Sit facing your partner with your knees bent, feet flat on the floor, toes touching your partners’. Reach for their hands, and try to keep your back straight. Press your feet into one another and lift one leg up, then the other so you are both doing boat pose!
Stand facing your partner and reach one hand straight up. Press your palms into your partners’ and take a small step back. Reach your other hand for your foot and press your foot back, leaning forward slightly into dancer, supported by your partner! It may help to do dancer one at a time, with the other person standing firm and tall as a support.
Stand on your knees, side by side with your partner, about two arms width away from each other. Put one leg out straight to the side (away from your partner) then place your opposite hand on the floor. Reach your other hand up and over in an arch towards your partner and make a rainbow by connecting your hands.
Heart (Reverse Warrior)
Stand next to your partner with your left/right feet connected at the outside edge. Step your other foot away, sideways with your toes pointing away from your partner. Bend that knee deeply. Reach your arms out at shoulder height, hold your partner’s closest hand, and reach your other arm up and over, back towards your partner. Ben your elbows and bring your hands down a bit to make a heart shape.
Stand facing your partner and hold their hands. Step back so your arms are almost straight. Bend your knees like you are sitting in a chair. Keep your arms straight and lean back slightly to support one another!
You can also play a game where you name a pose, or draw one from a pose deck, and then try to figure out a way to connect the poses! Create new partner poses and new ways to support each other. (Game described in this post)
7. Be creative with yoga games for your kids
Kids love games. One of the best ways to get kids to try yoga with you is to make it a game! I have tons of resources for kids yoga games all over my site. Here are the best games for at home.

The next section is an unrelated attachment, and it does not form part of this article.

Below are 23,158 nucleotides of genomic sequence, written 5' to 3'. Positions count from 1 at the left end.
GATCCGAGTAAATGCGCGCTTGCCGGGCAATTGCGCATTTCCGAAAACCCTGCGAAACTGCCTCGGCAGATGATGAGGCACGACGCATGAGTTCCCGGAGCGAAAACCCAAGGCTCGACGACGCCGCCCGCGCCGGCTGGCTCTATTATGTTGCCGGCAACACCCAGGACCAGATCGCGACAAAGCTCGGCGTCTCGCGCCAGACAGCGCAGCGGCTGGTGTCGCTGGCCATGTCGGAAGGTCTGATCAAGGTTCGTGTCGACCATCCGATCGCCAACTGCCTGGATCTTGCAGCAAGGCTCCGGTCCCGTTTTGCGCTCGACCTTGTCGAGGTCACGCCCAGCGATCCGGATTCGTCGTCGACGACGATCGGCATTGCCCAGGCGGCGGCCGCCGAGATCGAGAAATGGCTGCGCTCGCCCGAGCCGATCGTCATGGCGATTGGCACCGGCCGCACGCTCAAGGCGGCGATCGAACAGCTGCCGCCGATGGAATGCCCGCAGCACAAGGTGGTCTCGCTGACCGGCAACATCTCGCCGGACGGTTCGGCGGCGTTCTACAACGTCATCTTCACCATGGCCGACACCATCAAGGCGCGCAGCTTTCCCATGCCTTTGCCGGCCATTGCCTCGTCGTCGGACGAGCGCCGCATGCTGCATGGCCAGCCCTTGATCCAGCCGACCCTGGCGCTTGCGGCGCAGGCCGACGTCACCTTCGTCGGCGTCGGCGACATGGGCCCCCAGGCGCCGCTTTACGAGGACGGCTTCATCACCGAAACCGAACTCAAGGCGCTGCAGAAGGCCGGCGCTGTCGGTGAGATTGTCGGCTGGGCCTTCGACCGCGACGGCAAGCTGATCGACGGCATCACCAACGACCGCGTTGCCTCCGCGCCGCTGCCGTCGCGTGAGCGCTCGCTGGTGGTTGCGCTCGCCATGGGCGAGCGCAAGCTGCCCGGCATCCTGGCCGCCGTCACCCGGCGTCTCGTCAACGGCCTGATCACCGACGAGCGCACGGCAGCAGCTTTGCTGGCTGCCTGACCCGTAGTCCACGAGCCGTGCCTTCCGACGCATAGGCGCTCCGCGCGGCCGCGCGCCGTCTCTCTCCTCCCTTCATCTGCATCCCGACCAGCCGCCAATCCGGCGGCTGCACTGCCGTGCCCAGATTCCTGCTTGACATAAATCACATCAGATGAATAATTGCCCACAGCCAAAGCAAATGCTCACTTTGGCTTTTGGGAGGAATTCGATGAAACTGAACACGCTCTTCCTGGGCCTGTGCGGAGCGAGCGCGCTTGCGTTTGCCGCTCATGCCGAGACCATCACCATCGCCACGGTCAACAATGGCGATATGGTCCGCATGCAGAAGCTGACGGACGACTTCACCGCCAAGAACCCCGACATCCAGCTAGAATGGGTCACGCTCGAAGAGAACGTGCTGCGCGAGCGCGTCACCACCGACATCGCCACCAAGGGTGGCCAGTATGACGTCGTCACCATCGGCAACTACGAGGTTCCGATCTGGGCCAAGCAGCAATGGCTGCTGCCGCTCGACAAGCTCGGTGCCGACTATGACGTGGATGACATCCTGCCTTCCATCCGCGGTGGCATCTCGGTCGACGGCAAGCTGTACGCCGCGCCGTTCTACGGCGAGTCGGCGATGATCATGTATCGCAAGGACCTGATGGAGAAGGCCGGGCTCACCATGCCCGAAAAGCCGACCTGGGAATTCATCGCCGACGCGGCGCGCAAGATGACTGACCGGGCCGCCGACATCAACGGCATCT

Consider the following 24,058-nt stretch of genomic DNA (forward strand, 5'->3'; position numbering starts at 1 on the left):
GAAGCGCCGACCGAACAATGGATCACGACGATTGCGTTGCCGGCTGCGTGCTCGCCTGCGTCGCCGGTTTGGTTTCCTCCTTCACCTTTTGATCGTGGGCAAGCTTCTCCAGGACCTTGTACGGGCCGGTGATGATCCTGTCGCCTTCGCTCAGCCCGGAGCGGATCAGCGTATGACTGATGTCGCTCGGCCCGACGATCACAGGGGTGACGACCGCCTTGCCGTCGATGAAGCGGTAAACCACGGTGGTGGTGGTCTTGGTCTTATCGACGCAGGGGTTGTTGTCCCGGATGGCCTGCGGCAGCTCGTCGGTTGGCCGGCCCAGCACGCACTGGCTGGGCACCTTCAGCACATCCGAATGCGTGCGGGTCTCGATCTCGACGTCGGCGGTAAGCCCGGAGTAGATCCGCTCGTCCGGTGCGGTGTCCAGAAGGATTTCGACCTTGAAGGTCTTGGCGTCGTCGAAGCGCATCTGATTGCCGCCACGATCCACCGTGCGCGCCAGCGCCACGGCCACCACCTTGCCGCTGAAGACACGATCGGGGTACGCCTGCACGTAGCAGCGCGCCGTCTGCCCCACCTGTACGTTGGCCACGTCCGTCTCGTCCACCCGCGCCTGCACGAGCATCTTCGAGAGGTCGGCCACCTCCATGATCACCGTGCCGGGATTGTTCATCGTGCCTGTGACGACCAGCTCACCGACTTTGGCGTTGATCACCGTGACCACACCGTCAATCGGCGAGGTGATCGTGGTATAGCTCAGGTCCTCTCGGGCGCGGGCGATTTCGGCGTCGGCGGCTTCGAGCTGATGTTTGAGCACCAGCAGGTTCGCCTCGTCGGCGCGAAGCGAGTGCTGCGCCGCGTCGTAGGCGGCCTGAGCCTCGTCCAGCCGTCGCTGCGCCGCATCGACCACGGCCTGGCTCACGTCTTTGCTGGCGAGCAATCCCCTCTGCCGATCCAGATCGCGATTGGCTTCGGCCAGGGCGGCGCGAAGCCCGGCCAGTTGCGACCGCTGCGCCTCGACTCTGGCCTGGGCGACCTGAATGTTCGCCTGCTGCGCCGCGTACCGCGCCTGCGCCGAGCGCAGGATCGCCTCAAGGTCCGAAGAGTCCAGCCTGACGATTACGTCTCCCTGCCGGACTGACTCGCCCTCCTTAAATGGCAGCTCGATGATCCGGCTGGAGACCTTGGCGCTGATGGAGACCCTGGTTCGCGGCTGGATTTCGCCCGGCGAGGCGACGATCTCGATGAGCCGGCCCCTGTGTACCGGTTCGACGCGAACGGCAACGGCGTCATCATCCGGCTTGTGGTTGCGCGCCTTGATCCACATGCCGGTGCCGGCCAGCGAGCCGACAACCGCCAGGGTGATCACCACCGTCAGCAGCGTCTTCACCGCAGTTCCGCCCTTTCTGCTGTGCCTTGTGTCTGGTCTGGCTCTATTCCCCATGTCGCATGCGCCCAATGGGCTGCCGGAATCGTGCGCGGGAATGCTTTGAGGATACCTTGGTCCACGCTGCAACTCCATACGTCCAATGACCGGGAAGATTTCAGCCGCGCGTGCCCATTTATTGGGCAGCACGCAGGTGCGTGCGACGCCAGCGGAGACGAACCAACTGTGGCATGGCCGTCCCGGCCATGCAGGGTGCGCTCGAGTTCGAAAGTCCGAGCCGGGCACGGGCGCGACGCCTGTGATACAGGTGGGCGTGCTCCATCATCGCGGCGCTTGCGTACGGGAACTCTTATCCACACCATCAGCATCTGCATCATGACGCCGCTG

Here’s a full post with descriptions of these yoga games for kids
- Yoga Memory
- Dice Game with Yoga Poses
- Yoga Pose Spinner Game
- Twister Yoga
- Create Your Own Yoga Board Game
- Fortune Teller Yoga
- Partner Pose Create
- Yoga Storytelling
- Jenga Yoga
Grab the beautiful set of printable yoga games that you can use at home here!
Or, if you don’t have a printer at home, you can use some of them on an iPad in the viewable PDF.
8. Do a live stream yoga practice, either for adults or kids!
If you are doing live stream classes or even pre-recorded yoga classes for yourself, maybe let your kids join in! Depending on their age, they may be able to just do a few poses, or even the whole thing. I’ve seen toddlers, kindergarteners, and school age kids join my peers in live stream classes lately and it is fun for everyone to watch them do their best!
If you need to establish boundaries though, make sure you establish those beforehand. Let them come and go perhaps, and make it easy for them to feel welcome.
Here are some live stream classes that I love:
HUGE List of Free and Donation based LIVE classes for Kids!
UP Yoga MN (Baptiste style power yoga)
Here are a bunch of other free workouts listed on Good Housekeeping, specifically for the times of COVID-19
9. Try some yoga videos on YouTube
If you don’t need or want the accountability and schedule of a live practice, or if you need a little change, there are plenty of yoga videos and audio recordings out there.
Here are some great yoga videos for kids.
Again, here is a huge list of some live and pre-recorded videos for kids!
Kumarah Yoga on YouTube (new and adding more daily through this pandemic!)
Alo Yoga for Kids (they have quite a great list of yoga for kids videos, most around 5 minutes)
Yoga videos for adults
Up Yoga recorded classes (Baptiste Power Yoga)
10. Go easy on yourselves
No matter what the world and this virus are doing, make sure to take it easy.
Yes, do yoga and mindfulness with your kids.
Do yoga on your own.
But don’t stress if you aren’t, either!
If you suddenly became a stay-at-home parent, a work-from-home parent, a homeschooling parent, and a daycare parent all at once, you’ve got enough worries.
Do what you can, do what feels good, but don’t force it.
Yes, make the time. But also be ok with letting that time go every now and then.
Also, remember that kids yoga is not the same as adult yoga! (remember these 5 myths of teaching yoga to kids?)
Even if you let them join in with you doing yoga, the energy and results of doing yoga with your kids may be drastically different.
I hope this helps you wherever you are and however you plan to bring yoga to the lives of kids around you and in your home.
Don’t forget to grab some other free resources for teaching kids yoga and mindfulness from my Freebie Library here!